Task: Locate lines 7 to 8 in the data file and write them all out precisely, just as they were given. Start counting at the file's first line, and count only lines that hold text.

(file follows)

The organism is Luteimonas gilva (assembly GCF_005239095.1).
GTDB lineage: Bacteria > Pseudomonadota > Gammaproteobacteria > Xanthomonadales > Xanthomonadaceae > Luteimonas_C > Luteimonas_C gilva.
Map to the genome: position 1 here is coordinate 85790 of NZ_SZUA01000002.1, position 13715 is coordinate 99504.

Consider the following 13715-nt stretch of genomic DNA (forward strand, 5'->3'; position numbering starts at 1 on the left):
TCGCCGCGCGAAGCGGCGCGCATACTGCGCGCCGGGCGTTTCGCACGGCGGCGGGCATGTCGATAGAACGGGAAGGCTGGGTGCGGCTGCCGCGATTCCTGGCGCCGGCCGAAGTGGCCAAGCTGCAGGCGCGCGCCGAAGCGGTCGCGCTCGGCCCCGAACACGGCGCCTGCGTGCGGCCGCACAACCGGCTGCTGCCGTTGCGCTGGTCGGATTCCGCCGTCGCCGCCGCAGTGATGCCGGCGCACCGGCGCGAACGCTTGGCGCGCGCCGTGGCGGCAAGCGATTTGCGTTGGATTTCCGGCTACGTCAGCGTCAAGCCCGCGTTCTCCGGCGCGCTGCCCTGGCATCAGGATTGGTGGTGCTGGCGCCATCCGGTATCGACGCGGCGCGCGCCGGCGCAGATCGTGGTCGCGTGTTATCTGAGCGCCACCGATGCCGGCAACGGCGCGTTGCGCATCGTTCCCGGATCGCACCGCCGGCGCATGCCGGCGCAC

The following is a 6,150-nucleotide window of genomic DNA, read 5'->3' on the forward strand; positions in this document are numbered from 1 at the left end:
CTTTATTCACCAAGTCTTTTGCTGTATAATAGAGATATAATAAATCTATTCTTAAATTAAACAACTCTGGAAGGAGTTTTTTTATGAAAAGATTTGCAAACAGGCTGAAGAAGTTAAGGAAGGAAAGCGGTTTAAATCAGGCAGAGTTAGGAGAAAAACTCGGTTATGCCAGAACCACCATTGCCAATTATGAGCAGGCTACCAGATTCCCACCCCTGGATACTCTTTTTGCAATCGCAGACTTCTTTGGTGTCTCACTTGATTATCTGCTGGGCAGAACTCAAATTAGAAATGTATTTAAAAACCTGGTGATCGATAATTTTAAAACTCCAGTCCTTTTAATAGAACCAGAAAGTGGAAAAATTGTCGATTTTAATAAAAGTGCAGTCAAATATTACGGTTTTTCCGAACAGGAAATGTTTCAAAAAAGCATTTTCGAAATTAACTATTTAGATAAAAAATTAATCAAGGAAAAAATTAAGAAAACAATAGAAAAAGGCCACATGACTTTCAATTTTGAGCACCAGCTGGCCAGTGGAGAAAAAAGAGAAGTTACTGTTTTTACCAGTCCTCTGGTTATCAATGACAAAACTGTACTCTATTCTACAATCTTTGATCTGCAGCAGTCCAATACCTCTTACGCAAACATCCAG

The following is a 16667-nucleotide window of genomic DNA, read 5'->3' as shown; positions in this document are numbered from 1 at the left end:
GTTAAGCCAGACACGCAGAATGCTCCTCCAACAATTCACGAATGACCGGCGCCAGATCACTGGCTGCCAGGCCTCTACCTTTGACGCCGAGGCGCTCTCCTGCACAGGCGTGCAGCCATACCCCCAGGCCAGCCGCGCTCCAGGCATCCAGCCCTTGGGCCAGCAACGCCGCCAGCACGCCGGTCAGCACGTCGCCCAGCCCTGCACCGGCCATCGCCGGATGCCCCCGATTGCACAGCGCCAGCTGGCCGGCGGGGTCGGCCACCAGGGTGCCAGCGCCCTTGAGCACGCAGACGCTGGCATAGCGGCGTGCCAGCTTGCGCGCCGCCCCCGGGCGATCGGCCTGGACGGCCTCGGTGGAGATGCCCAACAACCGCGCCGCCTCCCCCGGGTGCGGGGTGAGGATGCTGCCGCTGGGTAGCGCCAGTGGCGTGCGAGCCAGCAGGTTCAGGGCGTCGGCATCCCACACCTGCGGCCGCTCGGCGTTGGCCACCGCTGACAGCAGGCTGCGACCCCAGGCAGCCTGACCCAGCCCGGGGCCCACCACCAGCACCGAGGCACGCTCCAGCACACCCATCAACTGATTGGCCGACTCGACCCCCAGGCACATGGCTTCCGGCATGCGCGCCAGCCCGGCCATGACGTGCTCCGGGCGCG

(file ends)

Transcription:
CTTTATTCACCAAGTCTTTTGCTGTATAATAGAGATATAATAAATCTATTCTTAAATTAAACAACTCTGGAAGGAGTTTTTTTATGAAAAGATTTGCAAACAGGCTGAAGAAGTTAAGGAAGGAAAGCGGTTTAAATCAGGCAGAGTTAGGAGAAAAACTCGGTTATGCCAGAACCACCATTGCCAATTATGAGCAGGCTACCAGATTCCCACCCCTGGATACTCTTTTTGCAATCGCAGACTTCTTTGGTGTCTCACTTGATTATCTGCTGGGCAGAACTCAAATTAGAAATGTATTTAAAAACCTGGTGATCGATAATTTTAAAACTCCAGTCCTTTTAATAGAACCAGAAAGTGGAAAAATTGTCGATTTTAATAAAAGTGCAGTCAAATATTACGGTTTTTCCGAACAGGAAATGTTTCAAAAAAGCATTTTCGAAATTAACTATTTAGATAAAAAATTAATCAAGGAAAAAATTAAGAAAACAATAGAAAAAGGCCACATGACTTTCAATTTTGAGCACCAGCTGGCCAGTGGAGAAAAAAGAGAAGTTACTGTTTTTACCAGTCCTCTGGTTATCAATGACAAAACTGTACTCTATTCTACAATCTTTGATCTGCAGCAGTCCAATACCTCTTACGCAAACATCCAG

The following is a 16667-nucleotide window of genomic DNA, read 5'->3' as shown; positions in this document are numbered from 1 at the left end: